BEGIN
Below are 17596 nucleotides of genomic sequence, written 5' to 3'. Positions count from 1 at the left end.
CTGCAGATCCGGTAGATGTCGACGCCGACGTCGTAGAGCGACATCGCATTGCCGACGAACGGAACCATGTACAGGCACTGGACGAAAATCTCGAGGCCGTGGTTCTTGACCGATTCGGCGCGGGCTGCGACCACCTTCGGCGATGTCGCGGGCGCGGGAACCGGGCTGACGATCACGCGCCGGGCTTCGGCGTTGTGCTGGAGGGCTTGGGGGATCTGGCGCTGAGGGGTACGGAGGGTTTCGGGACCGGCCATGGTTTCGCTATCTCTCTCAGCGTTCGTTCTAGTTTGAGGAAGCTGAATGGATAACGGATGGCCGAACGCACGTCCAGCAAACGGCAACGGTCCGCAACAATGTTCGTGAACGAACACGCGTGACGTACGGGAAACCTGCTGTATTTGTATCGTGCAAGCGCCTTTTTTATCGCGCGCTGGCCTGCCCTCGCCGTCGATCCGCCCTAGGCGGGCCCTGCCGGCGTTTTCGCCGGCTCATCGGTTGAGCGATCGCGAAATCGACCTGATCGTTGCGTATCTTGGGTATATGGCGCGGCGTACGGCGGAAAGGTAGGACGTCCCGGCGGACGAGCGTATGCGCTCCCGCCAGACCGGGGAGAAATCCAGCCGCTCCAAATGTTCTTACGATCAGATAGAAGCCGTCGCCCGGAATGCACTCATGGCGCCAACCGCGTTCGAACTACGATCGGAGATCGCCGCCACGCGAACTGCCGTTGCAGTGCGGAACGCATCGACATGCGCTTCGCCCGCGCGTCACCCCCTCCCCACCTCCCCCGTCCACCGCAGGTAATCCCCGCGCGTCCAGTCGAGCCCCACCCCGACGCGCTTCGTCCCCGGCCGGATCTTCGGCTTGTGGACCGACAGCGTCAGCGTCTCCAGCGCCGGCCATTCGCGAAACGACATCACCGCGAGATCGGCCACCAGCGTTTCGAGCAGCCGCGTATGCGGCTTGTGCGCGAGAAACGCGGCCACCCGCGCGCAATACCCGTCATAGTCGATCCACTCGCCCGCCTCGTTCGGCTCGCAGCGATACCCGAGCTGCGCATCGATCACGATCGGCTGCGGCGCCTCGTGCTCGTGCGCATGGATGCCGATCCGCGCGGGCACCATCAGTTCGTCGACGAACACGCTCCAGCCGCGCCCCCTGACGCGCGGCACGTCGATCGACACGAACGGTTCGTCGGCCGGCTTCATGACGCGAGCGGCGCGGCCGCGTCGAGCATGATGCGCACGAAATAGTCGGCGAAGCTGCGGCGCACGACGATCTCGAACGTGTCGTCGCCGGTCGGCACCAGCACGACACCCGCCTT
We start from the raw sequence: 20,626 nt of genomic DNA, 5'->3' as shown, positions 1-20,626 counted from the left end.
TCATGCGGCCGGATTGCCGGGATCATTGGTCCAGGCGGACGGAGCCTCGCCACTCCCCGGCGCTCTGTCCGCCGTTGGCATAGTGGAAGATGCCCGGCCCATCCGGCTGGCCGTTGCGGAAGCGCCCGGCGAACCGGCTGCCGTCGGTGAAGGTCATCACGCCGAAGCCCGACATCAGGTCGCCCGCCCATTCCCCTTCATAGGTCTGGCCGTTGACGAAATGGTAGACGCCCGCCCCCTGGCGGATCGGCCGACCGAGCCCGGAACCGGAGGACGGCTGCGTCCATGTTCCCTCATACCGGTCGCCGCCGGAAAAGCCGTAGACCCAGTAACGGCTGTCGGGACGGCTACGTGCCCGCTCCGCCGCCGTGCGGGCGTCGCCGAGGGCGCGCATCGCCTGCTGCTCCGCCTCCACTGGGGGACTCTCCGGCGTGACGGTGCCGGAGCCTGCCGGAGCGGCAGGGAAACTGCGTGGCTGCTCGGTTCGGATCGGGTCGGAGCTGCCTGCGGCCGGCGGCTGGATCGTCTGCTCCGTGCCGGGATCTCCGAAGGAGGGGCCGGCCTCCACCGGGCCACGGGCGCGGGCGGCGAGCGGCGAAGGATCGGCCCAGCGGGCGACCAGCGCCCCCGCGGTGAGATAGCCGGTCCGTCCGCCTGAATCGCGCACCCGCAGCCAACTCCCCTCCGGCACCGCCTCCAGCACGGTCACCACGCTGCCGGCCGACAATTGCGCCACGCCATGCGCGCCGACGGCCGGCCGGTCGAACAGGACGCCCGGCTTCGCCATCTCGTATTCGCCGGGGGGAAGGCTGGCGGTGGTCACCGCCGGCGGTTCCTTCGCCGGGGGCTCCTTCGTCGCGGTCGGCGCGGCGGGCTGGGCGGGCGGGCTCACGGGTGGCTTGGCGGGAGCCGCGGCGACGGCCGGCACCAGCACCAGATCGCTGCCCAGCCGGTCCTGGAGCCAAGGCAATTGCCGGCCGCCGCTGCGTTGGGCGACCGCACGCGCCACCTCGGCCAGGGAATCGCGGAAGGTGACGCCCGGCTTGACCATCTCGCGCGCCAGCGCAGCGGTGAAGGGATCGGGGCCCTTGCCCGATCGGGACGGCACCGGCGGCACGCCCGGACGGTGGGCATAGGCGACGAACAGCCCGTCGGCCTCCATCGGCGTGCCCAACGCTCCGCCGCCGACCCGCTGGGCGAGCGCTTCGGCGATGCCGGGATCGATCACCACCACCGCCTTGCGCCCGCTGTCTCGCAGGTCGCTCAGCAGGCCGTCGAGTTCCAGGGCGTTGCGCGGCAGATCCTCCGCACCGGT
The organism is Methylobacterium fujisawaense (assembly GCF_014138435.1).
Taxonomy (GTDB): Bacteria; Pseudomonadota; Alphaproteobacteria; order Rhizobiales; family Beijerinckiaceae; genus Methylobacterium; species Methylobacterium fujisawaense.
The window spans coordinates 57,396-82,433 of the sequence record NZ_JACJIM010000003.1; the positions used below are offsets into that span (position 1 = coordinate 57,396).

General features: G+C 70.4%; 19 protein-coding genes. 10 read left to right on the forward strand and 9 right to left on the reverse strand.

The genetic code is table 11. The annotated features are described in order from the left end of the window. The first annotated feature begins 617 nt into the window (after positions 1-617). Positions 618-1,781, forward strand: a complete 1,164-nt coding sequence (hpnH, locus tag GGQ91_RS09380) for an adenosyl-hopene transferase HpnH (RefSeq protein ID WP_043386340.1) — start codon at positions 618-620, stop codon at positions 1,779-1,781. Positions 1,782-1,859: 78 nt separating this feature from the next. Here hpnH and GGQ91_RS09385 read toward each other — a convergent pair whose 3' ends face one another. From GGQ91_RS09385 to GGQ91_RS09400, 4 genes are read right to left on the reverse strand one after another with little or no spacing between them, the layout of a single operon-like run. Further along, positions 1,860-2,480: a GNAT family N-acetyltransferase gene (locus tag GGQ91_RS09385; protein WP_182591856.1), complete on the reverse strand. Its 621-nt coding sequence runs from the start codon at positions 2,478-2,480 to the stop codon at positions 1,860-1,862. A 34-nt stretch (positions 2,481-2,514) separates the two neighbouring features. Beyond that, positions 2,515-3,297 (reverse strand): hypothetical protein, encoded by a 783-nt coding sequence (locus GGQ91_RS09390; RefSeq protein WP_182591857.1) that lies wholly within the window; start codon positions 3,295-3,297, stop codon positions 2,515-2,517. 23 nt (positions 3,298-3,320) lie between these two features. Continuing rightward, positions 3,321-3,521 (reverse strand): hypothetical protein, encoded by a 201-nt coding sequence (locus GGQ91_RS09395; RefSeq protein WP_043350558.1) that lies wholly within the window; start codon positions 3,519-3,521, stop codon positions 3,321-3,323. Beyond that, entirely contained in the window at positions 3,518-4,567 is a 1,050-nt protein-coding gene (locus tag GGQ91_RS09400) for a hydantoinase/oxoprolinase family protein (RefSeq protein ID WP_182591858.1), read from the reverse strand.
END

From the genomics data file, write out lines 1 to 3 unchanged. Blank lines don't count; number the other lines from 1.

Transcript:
Below are 17596 nucleotides of genomic sequence, written 5' to 3'. Positions count from 1 at the left end.
CTGCAGATCCGGTAGATGTCGACGCCGACGTCGTAGAGCGACATCGCATTGCCGACGAACGGAACCATGTACAGGCACTGGACGAAAATCTCGAGGCCGTGGTTCTTGACCGATTCGGCGCGGGCTGCGACCACCTTCGGCGATGTCGCGGGCGCGGGAACCGGGCTGACGATCACGCGCCGGGCTTCGGCGTTGTGCTGGAGGGCTTGGGGGATCTGGCGCTGAGGGGTACGGAGGGTTTCGGGACCGGCCATGGTTTCGCTATCTCTCTCAGCGTTCGTTCTAGTTTGAGGAAGCTGAATGGATAACGGATGGCCGAACGCACGTCCAGCAAACGGCAACGGTCCGCAACAATGTTCGTGAACGAACACGCGTGACGTACGGGAAACCTGCTGTATTTGTATCGTGCAAGCGCCTTTTTTATCGCGCGCTGGCCTGCCCTCGCCGTCGATCCGCCCTAGGCGGGCCCTGCCGGCGTTTTCGCCGGCTCATCGGTTGAGCGATCGCGAAATCGACCTGATCGTTGCGTATCTTGGGTATATGGCGCGGCGTACGGCGGAAAGGTAGGACGTCCCGGCGGACGAGCGTATGCGCTCCCGCCAGACCGGGGAGAAATCCAGCCGCTCCAAATGTTCTTACGATCAGATAGAAGCCGTCGCCCGGAATGCACTCATGGCGCCAACCGCGTTCGAACTACGATCGGAGATCGCCGCCACGCGAACTGCCGTTGCAGTGCGGAACGCATCGACATGCGCTTCGCCCGCGCGTCACCCCCTCCCCACCTCCCCCGTCCACCGCAGGTAATCCCCGCGCGTCCAGTCGAGCCCCACCCCGACGCGCTTCGTCCCCGGCCGGATCTTCGGCTTGTGGACCGACAGCGTCAGCGTCTCCAGCGCCGGCCATTCGCGAAACGACATCACCGCGAGATCGGCCACCAGCGTTTCGAGCAGCCGCGTATGCGGCTTGTGCGCGAGAAACGCGGCCACCCGCGCGCAATACCCGTCATAGTCGATCCACTCGCCCGCCTCGTTCGGCTCGCAGCGATACCCGAGCTGCGCATCGATCACGATCGGCTGCGGCGCCTCGTGCTCGTGCGCATGGATGCCGATCCGCGCGGGCACCATCAGTTCGTCGACGAACACGCTCCAGCCGCGCCCCCTGACGCGCGGCACGTCGATCGACACGAACGGTTCGTCGGCCGGCTTCATGACGCGAGCGGCGCGGCCGCGTCGAGCATGATGCGCACGAAATAGTCGGCGAAGCTGCGGCGCACGACGATCTCGAACGTGTCGTCGCCGGTCGGCACCAGCACGACACCCGCCTT
We start from the raw sequence: 20,626 nt of genomic DNA, 5'->3' as shown, positions 1-20,626 counted from the left end.